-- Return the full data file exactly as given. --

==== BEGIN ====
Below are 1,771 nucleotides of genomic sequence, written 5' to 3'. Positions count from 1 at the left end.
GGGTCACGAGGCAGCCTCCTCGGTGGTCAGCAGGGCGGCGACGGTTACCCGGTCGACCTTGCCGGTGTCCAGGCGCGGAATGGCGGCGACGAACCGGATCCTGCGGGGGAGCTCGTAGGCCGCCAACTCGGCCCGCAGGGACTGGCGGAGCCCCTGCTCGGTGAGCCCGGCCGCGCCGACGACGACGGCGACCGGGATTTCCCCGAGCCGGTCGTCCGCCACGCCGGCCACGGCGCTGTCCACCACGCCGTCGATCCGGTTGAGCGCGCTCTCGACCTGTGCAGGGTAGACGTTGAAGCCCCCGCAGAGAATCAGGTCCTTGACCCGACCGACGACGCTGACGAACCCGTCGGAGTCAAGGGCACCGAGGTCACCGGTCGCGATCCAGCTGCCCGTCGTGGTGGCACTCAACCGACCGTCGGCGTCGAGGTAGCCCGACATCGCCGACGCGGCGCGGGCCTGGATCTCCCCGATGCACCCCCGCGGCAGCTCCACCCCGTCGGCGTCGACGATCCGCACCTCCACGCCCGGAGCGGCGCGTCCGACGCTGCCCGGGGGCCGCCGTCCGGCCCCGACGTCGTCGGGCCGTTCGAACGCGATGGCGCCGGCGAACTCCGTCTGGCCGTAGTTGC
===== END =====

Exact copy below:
Below are 1,771 nucleotides of genomic sequence, written 5' to 3'. Positions count from 1 at the left end.
GGGTCACGAGGCAGCCTCCTCGGTGGTCAGCAGGGCGGCGACGGTTACCCGGTCGACCTTGCCGGTGTCCAGGCGCGGAATGGCGGCGACGAACCGGATCCTGCGGGGGAGCTCGTAGGCCGCCAACTCGGCCCGCAGGGACTGGCGGAGCCCCTGCTCGGTGAGCCCGGCCGCGCCGACGACGACGGCGACCGGGATTTCCCCGAGCCGGTCGTCCGCCACGCCGGCCACGGCGCTGTCCACCACGCCGTCGATCCGGTTGAGCGCGCTCTCGACCTGTGCAGGGTAGACGTTGAAGCCCCCGCAGAGAATCAGGTCCTTGACCCGACCGACGACGCTGACGAACCCGTCGGAGTCAAGGGCACCGAGGTCACCGGTCGCGATCCAGCTGCCCGTCGTGGTGGCACTCAACCGACCGTCGGCGTCGAGGTAGCCCGACATCGCCGACGCGGCGCGGGCCTGGATCTCCCCGATGCACCCCCGCGGCAGCTCCACCCCGTCGGCGTCGACGATCCGCACCTCCACGCCCGGAGCGGCGCGTCCGACGCTGCCCGGGGGCCGCCGTCCGGCCCCGACGTCGTCGGGCCGTTCGAACGCGATGGCGCCGGCGAACTCCGTCTGGCCGTAGTTGC